Positioning Jun at the edge of a bench, I had him plant his hand on the edge of the bench and then toss his body to go into what is called a freeze on the edge of the bench. It is a simple move, but he is only at the peak action for a second, so if you are not used to the movement you might want to use the burst mode to help with the timing. We gave it a few tries and in the end it seemed to work just fine. 

For each try I was taking 8 or 9 images in the burst, and the camera was able to keep up, no problem. I was honestly quite surprised. I would personally probably not use the burst mode when shooting with the GFX100s, but knowing it is there and usable is quite nice. 

One other aspect of the GFX100s that I noticed while I was shooting the action, in particular, was the speed at which the image is taken once I have pressed the shutter. With some larger mega pixels cameras I have used in the past there is a distinctive lag from when the shutter is pressed to when the image is actually taken. When shooting something like action sports where timing is everything this lag, even a small one, can make getting the proper timing in your shots frustratingly difficult.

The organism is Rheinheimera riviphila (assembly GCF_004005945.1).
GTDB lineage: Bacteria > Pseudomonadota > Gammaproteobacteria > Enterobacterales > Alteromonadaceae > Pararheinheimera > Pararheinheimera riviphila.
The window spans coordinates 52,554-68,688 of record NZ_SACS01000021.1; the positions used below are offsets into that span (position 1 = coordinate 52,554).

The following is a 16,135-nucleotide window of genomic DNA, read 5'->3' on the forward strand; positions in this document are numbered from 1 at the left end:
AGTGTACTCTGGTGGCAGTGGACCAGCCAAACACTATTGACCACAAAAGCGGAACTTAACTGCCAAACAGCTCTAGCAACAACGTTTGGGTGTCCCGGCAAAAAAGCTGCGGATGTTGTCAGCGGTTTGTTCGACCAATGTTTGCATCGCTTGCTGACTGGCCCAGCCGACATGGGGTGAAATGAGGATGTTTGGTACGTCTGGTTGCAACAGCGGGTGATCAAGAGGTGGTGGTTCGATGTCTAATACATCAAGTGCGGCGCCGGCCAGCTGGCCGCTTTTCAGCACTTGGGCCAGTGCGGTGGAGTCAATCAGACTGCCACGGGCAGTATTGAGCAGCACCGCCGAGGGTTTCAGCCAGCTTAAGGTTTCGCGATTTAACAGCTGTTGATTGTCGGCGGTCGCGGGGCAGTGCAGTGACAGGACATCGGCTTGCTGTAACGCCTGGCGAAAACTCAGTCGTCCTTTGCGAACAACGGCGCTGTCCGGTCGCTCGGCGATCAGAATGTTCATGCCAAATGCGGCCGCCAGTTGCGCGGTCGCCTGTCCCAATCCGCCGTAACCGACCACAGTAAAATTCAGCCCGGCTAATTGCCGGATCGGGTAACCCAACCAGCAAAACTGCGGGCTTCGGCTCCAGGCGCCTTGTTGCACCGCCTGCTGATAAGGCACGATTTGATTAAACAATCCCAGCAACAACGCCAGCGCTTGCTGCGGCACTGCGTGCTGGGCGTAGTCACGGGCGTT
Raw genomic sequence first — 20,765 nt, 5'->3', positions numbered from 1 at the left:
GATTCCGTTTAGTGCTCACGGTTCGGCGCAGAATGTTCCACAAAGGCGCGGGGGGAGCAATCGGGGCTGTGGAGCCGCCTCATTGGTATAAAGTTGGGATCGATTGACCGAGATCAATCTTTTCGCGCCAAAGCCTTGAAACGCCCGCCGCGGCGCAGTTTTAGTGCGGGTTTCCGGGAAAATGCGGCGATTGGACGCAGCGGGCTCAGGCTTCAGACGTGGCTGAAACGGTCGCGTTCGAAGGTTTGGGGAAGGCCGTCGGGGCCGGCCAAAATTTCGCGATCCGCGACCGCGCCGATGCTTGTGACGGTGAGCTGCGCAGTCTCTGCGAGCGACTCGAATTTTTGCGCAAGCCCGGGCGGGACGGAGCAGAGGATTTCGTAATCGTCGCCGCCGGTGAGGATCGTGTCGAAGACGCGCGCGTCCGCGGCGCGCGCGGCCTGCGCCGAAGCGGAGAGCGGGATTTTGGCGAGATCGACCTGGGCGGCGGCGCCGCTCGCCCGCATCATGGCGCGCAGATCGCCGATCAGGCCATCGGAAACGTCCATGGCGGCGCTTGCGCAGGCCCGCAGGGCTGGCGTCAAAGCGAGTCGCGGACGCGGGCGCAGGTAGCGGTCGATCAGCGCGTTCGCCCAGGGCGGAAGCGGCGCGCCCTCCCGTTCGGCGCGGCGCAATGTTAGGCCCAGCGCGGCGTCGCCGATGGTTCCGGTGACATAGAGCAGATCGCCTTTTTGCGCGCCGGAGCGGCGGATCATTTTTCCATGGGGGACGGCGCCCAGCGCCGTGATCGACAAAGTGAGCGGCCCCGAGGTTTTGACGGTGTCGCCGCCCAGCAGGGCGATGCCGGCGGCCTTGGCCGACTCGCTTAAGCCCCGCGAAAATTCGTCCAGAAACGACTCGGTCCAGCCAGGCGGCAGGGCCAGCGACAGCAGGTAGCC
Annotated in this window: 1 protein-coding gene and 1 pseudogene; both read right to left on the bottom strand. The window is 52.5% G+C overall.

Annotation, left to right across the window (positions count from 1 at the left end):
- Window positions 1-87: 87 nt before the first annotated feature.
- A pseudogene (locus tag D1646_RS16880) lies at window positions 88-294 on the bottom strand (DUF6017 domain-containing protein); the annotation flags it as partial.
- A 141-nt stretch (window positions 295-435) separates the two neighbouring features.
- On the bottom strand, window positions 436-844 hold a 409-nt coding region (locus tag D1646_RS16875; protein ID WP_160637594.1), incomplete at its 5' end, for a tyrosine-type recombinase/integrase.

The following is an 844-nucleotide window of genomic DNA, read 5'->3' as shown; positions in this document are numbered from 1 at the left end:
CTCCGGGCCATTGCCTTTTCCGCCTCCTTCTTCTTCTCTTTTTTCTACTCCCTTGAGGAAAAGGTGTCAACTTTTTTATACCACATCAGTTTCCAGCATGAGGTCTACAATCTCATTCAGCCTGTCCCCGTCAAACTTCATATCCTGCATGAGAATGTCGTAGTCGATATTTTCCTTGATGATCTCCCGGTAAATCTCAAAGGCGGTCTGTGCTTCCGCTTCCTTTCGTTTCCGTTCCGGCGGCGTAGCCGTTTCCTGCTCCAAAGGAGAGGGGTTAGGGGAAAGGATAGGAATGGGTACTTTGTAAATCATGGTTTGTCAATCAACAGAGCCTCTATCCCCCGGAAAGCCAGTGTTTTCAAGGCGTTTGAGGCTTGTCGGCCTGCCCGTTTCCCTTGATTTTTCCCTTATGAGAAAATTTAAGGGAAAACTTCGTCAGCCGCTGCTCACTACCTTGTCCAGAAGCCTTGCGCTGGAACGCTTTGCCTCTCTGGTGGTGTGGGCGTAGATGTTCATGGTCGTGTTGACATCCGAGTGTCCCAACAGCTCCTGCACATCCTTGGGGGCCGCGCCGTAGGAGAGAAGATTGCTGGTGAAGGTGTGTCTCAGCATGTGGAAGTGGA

However, I was super happy to notice that the GFX100s has NO lag, and I was taking the pictures the instant that shutter was pressed. This small aspect of using the camera is massively important to someone like myself, and knowing there is no lag means I can use it with confidence when doing professional shoots where both portraits and action are required, which is a large percentage of my work. 

Bottom Line

In the end, I really enjoyed using the GFX100s for our shoot. It’s size and light weight (only 900gs) made it comfortable, and the various functions, such as the internal stabilization, burst mode, and lack of any noticeable lag when shooting, really shined and helped the shoot go smoothly.

Like I said in Part I, the files this camera produces are some of the biggest I have ever seen, so cropping is never an issue as well. Now that I have used the camera in the two situations that cover 99% of my work, I am more and more tempted to invest in this system and see where it could take my photography career in the future. 


Camera: Fujifilm GFX 100s

Lens: Fujifilm GF 45-100 mm F4

Learn More: From Fujifilm Global

Athlete: B-Boy Jun (Instagram)

Location: Tokyo International Forum, Marunouchi


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Author: Jason Halayko

Jason Halayko is a professional photographer specializing in action sports. Follow him on Twitter (@jason_halayko), and on Instagram (@jason_halayko).